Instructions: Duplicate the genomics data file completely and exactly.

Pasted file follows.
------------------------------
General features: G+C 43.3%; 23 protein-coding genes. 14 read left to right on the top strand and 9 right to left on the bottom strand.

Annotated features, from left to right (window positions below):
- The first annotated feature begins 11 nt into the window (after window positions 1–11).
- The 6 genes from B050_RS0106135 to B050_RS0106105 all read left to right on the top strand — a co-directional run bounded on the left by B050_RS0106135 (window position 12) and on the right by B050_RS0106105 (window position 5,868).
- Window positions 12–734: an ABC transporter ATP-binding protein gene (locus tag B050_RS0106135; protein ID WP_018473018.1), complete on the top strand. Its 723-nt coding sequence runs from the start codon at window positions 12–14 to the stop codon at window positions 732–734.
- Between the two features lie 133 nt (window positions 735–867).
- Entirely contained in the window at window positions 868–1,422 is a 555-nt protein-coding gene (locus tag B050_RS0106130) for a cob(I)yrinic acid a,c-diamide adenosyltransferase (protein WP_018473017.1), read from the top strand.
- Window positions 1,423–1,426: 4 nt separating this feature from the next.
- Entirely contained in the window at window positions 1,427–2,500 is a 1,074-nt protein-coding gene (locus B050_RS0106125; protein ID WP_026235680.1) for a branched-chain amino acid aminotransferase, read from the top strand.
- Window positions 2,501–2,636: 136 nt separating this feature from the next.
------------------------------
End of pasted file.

General features: G+C 43.3%; 23 protein-coding genes. 14 read left to right on the top strand and 9 right to left on the bottom strand.

Annotated features, from left to right (window positions below):
- The first annotated feature begins 11 nt into the window (after window positions 1–11).
- The 6 genes from B050_RS0106135 to B050_RS0106105 all read left to right on the top strand — a co-directional run bounded on the left by B050_RS0106135 (window position 12) and on the right by B050_RS0106105 (window position 5,868).
- Window positions 12–734: an ABC transporter ATP-binding protein gene (locus tag B050_RS0106135; protein ID WP_018473018.1), complete on the top strand. Its 723-nt coding sequence runs from the start codon at window positions 12–14 to the stop codon at window positions 732–734.
- Between the two features lie 133 nt (window positions 735–867).
- Entirely contained in the window at window positions 868–1,422 is a 555-nt protein-coding gene (locus tag B050_RS0106130) for a cob(I)yrinic acid a,c-diamide adenosyltransferase (protein WP_018473017.1), read from the top strand.
- Window positions 1,423–1,426: 4 nt separating this feature from the next.
- Entirely contained in the window at window positions 1,427–2,500 is a 1,074-nt protein-coding gene (locus B050_RS0106125; protein ID WP_026235680.1) for a branched-chain amino acid aminotransferase, read from the top strand.
- Window positions 2,501–2,636: 136 nt separating this feature from the next.